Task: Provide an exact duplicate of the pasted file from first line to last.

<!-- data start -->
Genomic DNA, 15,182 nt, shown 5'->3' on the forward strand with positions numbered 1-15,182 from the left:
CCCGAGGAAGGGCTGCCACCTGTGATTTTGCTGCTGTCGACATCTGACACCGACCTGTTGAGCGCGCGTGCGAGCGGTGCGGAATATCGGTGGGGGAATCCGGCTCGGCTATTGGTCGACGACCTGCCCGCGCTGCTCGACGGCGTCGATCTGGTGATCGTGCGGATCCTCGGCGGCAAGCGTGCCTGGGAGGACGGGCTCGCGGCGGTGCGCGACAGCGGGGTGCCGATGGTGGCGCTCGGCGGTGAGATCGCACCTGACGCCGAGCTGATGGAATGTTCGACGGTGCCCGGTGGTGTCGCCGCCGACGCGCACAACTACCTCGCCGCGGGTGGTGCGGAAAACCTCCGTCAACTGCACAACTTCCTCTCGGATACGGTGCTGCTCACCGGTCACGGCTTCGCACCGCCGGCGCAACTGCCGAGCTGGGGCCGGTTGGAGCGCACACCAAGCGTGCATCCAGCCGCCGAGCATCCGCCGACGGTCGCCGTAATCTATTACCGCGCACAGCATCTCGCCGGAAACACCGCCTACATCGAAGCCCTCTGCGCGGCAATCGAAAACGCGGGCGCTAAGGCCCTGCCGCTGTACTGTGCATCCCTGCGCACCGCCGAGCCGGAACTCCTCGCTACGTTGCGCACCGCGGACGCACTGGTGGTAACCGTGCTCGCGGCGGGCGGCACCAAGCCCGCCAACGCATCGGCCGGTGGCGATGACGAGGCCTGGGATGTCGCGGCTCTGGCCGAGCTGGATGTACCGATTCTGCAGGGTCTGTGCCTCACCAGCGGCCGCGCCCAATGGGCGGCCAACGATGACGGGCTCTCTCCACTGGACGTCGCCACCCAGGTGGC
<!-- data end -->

Genomic DNA, 15,182 nt, shown 5'->3' on the forward strand with positions numbered 1-15,182 from the left:
CCCGAGGAAGGGCTGCCACCTGTGATTTTGCTGCTGTCGACATCTGACACCGACCTGTTGAGCGCGCGTGCGAGCGGTGCGGAATATCGGTGGGGGAATCCGGCTCGGCTATTGGTCGACGACCTGCCCGCGCTGCTCGACGGCGTCGATCTGGTGATCGTGCGGATCCTCGGCGGCAAGCGTGCCTGGGAGGACGGGCTCGCGGCGGTGCGCGACAGCGGGGTGCCGATGGTGGCGCTCGGCGGTGAGATCGCACCTGACGCCGAGCTGATGGAATGTTCGACGGTGCCCGGTGGTGTCGCCGCCGACGCGCACAACTACCTCGCCGCGGGTGGTGCGGAAAACCTCCGTCAACTGCACAACTTCCTCTCGGATACGGTGCTGCTCACCGGTCACGGCTTCGCACCGCCGGCGCAACTGCCGAGCTGGGGCCGGTTGGAGCGCACACCAAGCGTGCATCCAGCCGCCGAGCATCCGCCGACGGTCGCCGTAATCTATTACCGCGCACAGCATCTCGCCGGAAACACCGCCTACATCGAAGCCCTCTGCGCGGCAATCGAAAACGCGGGCGCTAAGGCCCTGCCGCTGTACTGTGCATCCCTGCGCACCGCCGAGCCGGAACTCCTCGCTACGTTGCGCACCGCGGACGCACTGGTGGTAACCGTGCTCGCGGCGGGCGGCACCAAGCCCGCCAACGCATCGGCCGGTGGCGATGACGAGGCCTGGGATGTCGCGGCTCTGGCCGAGCTGGATGTACCGATTCTGCAGGGTCTGTGCCTCACCAGCGGCCGCGCCCAATGGGCGGCCAACGATGACGGGCTCTCTCCACTGGACGTCGCCACCCAGGTGGC